Geert Jan van Gelder FBA is a Dutch academic who was the Laudian Professor of Arabic at the University of Oxford from 1998 to 2012. His research moves over a wide range of topics within Classical Arabic literature, especially belles-lettres. They include the Arabic tradition of literary criticism, poetics, rhetoric, and stylistics; the history of poetry and poetic genres; and the study of specific themes in poetry and literary prose. He was Lecturer in Arabic at the University of Groningen from 1975 to 1998, gaining a doctorate from the University of Leiden in 1982 and was appointed as a member of the Royal Netherlands Academy of Arts and Sciences in 1994. He moved to the University of Oxford in 1998 to take up the position of Laudian Professor of Arabic, becoming a Fellow of St John’s College, Oxford. He became a Fellow of the British Academy in 2005. His publications include Beyond the Line: classical Arabic literary critics on the coherence and unity of the poem (Brill, 1982) and Close Relationships: incest and inbreeding in classical Arabic literature (Bloomsbury, 2005).

Philip Terry was born in Belfast, and is Professor at the Department of Literature Film and Theatre Studies (LiFTS), at the University of Essex. His interests include the theory and practice of creative writing, particularly the work of Oulipo, experimental translation, and hybrid forms of writing and poetry. He is editor of The Penguin Book of Oulipo (Penguin, 2020), writer of the poetry collections Oulipoems (Ahadada, 2007), Oulipoems 2 (Ahadada, 2009), and Shakespeare’s Sonnets (Carcanet, 2010). His translations include a version of Dante’s Inferno relocated to present-day Essex, Raymond Queneau’s last published book of poetry, Elementary Morality (Carcanet, 2007) and Georges Perec’s I Remember (Godine, 2014). Philip Terry’s novel tapestry (Reality Street, 2013) was shortlisted for the 2013 Goldsmiths Prize.

Selma Dabbagh is a British Palestinian writer of fiction. Born in Dundee, she has lived in Bahrain, Cairo, Kuwait, Jeddah, Grenoble and Jerusalem. She now lives in London. Her short stories have been published by Granta, Wasafiri, Saqi and International PEN. Her first novel, ‘Out of It,’ (Bloomsbury) was set between Gaza, London and the Gulf and was a Guardian Book of the Year. Selma has also written radio plays The Brick (BBC Radio 4) that was nominated for an Imison Award and a futuristic play set in Palestine in 2048, Sleep It Off, Dr. Schott, produced by WDR in Germany. She has also written for the stage and the screen. Her work has appeared in a number of Saqi anthologies, Qissat; Short Stories by Palestinian Women (ed. Jo Glanville, 2006) as well as The Things I Would Tell You; British Muslim Women Write (edited by Sabrina Mahfouz, 2017). We Wrote In Symbols; Love and Lust by Arab Women Writers (Saqi, 2021) is her first edited collection

Emily Selove (PhD 2012, UCLA) is a senior lecturer in Medieval Arabic Language and Literature at the University of Exeter. Her early research focused on the figure of the uninvited guest (or “party-crasher”) in medieval Arabic literature, and especially on the 11th-century work Ḥikāyat Abī l-Qāsim, the subject of her monograph, Ḥikāyat Abī l-Qāsim: A Literary Banquet (Edinburgh University Press, 2016). She co-edited and translated this text with Professor Geert Jan van Gelder. Her translation of another 11th-century book of party-crashing is titled Selections from the Art of Party-Crashing in Medieval Iraq. She recently edited a co-authored textbook to introduce beginning students to the city of medieval Baghdad, Baghdad at the Centre of a World: 8th-13th Century, and has also created a collection of cartoons titled Popeye and Curly: 120 Days in Medieval Baghdad, to accompany this textbook.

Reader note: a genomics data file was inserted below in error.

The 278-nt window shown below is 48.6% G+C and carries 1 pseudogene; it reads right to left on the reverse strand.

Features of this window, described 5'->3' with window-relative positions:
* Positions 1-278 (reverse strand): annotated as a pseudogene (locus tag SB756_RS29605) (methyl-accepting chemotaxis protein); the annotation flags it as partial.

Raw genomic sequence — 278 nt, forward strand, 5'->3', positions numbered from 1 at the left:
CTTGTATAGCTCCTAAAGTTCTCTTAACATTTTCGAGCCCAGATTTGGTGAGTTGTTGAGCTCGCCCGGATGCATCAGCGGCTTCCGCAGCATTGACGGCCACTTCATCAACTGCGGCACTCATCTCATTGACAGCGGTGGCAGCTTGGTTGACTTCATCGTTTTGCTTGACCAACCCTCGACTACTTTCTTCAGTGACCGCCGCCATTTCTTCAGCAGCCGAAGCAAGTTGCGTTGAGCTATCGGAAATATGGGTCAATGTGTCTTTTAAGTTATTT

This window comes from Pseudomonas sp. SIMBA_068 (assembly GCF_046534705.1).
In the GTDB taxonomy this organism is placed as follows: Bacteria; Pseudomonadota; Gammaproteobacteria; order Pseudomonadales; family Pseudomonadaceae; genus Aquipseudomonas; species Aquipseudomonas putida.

Dr Selove was a postdoctoral research associate at the University of Manchester from 2012-2014, working on the ERC-funded Arabic Commentaries on the Hippocratic Aphorisms project. She has articles published and in progress on medieval Arabic medicine and magic. She is currently the PI of a Leverhulme-funded research project, “A Sorcerer’s Handbook,” which will create an edition, translation, and literary study of Sirāj al-Dīn al-Sakkākī’s (d. 1229) magic handbook, Kitāb al-Shāmil wa-baḥr al-kāmil (The Book of the Complete).

Marilyn Hacker is the author of fourteen books of poems, including Blazons (Carcanet, 2019) and A Stranger’s Mirror (Norton, 2015), and an essay collection, Unauthorized Voices (Michigan, 2010). Eighteen translations of French and Francophone poets include Vénus Khoury-Ghata’s A Handful of Blue Earth (Liverpool, 2017) and Jean-Paul de Dadelsen’s That Light, All At Once (Yale, 2020). She recieved the 2010 PEN Voelcker Award and the international Argana Prize for Poetry from the Beit as-Sh’ir/ House of Poetry in Morocco in 2011.

Photo credit: Julie Fay

Samira Negrouche is a doctor, poet and translator from Algiers. Her poetry has been translated into 20+ languages and she has freequently collaborated with visual artists, choreographers and musicians. Her books include A l’ombre de Grenade (Lettres Char-nues, 2003), Six arbres de fortune author de ma baignoire (Éditions Mazette, 2017) and Traces (Fidel Anthelme, 2021). ‘Between scrawls and sketches’, included in We Wrote in Symbols: Love and Lust by Arab Women Writers, was translated by Marilyn Hacker and was published in a bilingual edition titles The Olive Trees’ Jazz & Other Poems (Pleiades Press, 2020).